Wednesday, December 1st, 2010
First the Schola Armaturarum turned to rubble 3 weeks ago. Then on Tuesday a garden wall near the House of the Moralist came down. Today 2 more walls have crumbled, one along the Via Stabiana and another in the House of the Small Lupanar, one of the smaller brothels in town.
This most recent damage to these walls didn’t result in major structural collapse like what happened to the Schola. The garden wall near the House of the Moralist was a rebuild done after US bombers knocked down the ancient structure in World War II. The wall along the Stabiana was an unconnected stretch about 6.5 by 10 feet long; the House of the Small Lupanar lost a chunk of wall in a side room that was not open to the public. None of them were decorated.
The immediate culprit appears to have been continuing torrential rains. The pressure from the water buildup in the embankment behind the Schola overwhelmed its already shaky structure. Now it seems the rain has an agenda to test every wall in town, and since all of these walls have been a) volcanoed all over, b) shoddily excavated from the 16th century onwards, and c) copiously bombed, there’s not a huge amount of environmental pressure they can take.
Then there’s the politics of it all.
There has been an international outcry over the state of the UNESCO World Heritage site and opposition parties have tabled a no-confidence motion in Culture Minister Sandro Bondi.
The minister has pledged to set up a new foundation to better channel funds and manage conservation at the ruins, one of Italy’s most-visited tourist sites.
After the collapse at the House of the Moralist – so-called because of the strict rules of etiquette inscribed on its walls – Bondi also rejected “useless alarmism”.
The wall was not the original one, he noted, but put up after the war to replace the Roman structure wrecked by US Air Force bombing in September 1943.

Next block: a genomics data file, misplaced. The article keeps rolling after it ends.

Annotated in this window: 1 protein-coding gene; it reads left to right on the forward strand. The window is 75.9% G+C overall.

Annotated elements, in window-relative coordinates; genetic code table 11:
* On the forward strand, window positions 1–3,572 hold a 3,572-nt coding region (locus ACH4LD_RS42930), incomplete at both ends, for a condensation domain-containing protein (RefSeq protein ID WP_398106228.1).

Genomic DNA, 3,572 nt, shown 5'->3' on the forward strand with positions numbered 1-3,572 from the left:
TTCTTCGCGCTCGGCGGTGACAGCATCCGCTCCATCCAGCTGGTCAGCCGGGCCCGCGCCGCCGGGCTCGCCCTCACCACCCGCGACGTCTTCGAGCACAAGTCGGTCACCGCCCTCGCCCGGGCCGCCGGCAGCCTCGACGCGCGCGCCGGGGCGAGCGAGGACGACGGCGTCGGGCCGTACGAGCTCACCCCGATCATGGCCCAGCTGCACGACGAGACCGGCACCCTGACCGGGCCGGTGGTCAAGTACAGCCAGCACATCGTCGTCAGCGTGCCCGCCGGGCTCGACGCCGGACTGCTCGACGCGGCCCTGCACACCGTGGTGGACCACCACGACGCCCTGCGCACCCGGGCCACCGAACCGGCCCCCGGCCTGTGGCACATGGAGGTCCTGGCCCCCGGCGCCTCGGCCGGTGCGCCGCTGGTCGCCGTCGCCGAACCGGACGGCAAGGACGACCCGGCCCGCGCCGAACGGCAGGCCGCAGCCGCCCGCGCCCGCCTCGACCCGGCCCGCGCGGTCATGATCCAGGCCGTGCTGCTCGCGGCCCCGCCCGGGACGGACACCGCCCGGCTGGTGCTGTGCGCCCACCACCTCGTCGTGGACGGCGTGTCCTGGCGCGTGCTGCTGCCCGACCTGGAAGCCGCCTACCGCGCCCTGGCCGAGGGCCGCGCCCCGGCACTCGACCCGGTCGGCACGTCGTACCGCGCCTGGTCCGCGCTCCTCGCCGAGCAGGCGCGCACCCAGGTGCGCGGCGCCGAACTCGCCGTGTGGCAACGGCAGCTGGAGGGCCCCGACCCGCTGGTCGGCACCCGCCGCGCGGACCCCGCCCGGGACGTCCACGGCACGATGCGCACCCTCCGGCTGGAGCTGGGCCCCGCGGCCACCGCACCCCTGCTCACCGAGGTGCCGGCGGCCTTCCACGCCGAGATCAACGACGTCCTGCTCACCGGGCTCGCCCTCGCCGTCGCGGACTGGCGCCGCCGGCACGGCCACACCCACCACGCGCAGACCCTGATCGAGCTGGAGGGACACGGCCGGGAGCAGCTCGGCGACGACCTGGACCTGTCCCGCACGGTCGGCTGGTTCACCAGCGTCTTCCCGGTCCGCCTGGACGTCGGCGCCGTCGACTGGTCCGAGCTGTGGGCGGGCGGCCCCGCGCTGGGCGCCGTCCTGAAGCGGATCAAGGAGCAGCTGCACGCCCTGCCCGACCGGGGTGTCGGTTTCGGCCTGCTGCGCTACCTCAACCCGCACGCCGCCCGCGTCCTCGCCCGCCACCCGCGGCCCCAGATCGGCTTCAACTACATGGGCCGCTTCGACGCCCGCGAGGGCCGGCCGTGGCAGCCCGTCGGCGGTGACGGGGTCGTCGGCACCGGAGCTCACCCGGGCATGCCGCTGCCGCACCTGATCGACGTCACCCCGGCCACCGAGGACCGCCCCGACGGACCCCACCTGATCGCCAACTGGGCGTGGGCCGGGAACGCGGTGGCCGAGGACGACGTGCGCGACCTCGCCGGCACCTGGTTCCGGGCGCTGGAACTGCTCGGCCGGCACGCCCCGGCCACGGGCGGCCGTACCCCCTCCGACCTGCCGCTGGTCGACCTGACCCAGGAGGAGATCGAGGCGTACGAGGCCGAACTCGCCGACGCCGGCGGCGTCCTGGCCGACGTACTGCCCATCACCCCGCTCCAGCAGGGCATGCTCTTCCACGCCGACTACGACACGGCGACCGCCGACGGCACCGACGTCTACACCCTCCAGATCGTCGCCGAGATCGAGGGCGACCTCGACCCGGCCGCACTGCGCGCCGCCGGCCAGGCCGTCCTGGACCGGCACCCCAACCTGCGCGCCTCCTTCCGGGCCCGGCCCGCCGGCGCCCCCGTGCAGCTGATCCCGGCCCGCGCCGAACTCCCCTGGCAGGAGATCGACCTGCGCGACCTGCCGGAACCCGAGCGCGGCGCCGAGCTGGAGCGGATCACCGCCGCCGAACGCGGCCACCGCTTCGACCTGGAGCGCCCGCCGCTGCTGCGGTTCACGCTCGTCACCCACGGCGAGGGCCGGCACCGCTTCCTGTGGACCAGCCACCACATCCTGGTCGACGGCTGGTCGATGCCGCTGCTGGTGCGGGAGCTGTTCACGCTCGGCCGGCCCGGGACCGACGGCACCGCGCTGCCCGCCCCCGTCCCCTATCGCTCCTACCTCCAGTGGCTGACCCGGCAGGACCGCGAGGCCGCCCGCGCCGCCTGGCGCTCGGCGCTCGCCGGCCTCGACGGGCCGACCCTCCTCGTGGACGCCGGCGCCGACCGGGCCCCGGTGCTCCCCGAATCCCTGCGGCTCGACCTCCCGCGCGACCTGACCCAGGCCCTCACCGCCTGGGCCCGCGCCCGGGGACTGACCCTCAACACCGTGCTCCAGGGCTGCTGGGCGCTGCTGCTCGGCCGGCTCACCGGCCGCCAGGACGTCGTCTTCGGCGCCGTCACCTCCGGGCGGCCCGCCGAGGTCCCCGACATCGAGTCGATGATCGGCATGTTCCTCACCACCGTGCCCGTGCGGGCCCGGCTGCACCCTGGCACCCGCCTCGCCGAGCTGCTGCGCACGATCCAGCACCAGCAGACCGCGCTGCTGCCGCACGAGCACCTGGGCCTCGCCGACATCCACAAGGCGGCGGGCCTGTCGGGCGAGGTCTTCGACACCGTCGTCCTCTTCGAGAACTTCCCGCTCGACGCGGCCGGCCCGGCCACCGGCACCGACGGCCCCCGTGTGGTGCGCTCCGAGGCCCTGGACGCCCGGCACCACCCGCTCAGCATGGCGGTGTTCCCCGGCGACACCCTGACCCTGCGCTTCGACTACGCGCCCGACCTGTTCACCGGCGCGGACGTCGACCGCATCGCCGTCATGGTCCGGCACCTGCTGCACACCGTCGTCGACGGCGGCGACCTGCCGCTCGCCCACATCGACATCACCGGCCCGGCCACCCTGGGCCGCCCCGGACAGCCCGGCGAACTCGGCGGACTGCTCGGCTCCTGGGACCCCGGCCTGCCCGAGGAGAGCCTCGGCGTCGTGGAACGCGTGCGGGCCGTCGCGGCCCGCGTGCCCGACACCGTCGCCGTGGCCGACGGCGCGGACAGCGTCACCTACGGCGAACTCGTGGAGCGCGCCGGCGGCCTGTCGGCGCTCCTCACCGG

But Italy’s Cultural Heritage Observatory said “this further collapse shows there is not a moment to lose to implement initiatives to conserve the extremely fragile site”.
Superintendent Papadopoulos said Pompeii is at constant risk from bad weather and all its uncovered walls could crumble if the recent spate of torrential rain continues.
A UNESCO team is due to arrive in Pompeii tomorrow to assess the conservation needs of the site, with a particular eye to identifying the most urgent threats and determining what measures should be taken to prevent any further incidents.
Bondi has announced the creation of a new organization where culture ministry officials and archaeological experts will work together to sort out how to better manage the funds Pompeii generates. The ancient city sees a million tourists a year and takes in $70 million. That should be enough to maintain the site properly so masonry doesn’t collapse 4 times a month, even when the month is an exceptionally rainy one.
His political opponents are not impressed.
The centre-left opposition was not impressed by the minister’s report and the two main groups, the Democratic Party and Italy of Values (IdV), announced their no-confidence motion aimed at bringing him down.
“Bondi has done more damage than Vesuvius,” the IdV claimed.